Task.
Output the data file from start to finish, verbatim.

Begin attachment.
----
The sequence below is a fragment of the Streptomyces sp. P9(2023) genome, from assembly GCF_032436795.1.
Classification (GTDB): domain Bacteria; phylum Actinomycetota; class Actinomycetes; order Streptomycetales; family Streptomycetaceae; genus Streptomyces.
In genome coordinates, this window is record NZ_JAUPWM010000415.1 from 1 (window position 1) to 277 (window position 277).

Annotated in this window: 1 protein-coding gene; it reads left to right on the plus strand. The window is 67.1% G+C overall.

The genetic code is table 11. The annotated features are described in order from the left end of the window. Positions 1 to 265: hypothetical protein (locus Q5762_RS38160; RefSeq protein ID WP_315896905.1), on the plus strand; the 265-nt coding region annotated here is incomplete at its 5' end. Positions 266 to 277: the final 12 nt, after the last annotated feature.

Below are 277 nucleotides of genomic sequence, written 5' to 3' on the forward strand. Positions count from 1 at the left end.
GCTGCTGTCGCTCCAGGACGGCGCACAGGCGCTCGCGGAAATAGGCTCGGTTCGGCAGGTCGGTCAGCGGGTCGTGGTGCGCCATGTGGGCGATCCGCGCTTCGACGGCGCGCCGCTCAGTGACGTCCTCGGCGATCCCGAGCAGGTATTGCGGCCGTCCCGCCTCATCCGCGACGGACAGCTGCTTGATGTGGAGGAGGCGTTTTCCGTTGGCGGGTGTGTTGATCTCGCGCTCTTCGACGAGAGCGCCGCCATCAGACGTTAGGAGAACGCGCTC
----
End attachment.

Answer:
The sequence below is a fragment of the Streptomyces sp. P9(2023) genome, from assembly GCF_032436795.1.
Classification (GTDB): domain Bacteria; phylum Actinomycetota; class Actinomycetes; order Streptomycetales; family Streptomycetaceae; genus Streptomyces.
In genome coordinates, this window is record NZ_JAUPWM010000415.1 from 1 (window position 1) to 277 (window position 277).

Annotated in this window: 1 protein-coding gene; it reads left to right on the plus strand. The window is 67.1% G+C overall.

The genetic code is table 11. The annotated features are described in order from the left end of the window. Positions 1 to 265: hypothetical protein (locus Q5762_RS38160; RefSeq protein ID WP_315896905.1), on the plus strand; the 265-nt coding region annotated here is incomplete at its 5' end. Positions 266 to 277: the final 12 nt, after the last annotated feature.

Below are 277 nucleotides of genomic sequence, written 5' to 3' on the forward strand. Positions count from 1 at the left end.
GCTGCTGTCGCTCCAGGACGGCGCACAGGCGCTCGCGGAAATAGGCTCGGTTCGGCAGGTCGGTCAGCGGGTCGTGGTGCGCCATGTGGGCGATCCGCGCTTCGACGGCGCGCCGCTCAGTGACGTCCTCGGCGATCCCGAGCAGGTATTGCGGCCGTCCCGCCTCATCCGCGACGGACAGCTGCTTGATGTGGAGGAGGCGTTTTCCGTTGGCGGGTGTGTTGATCTCGCGCTCTTCGACGAGAGCGCCGCCATCAGACGTTAGGAGAACGCGCTC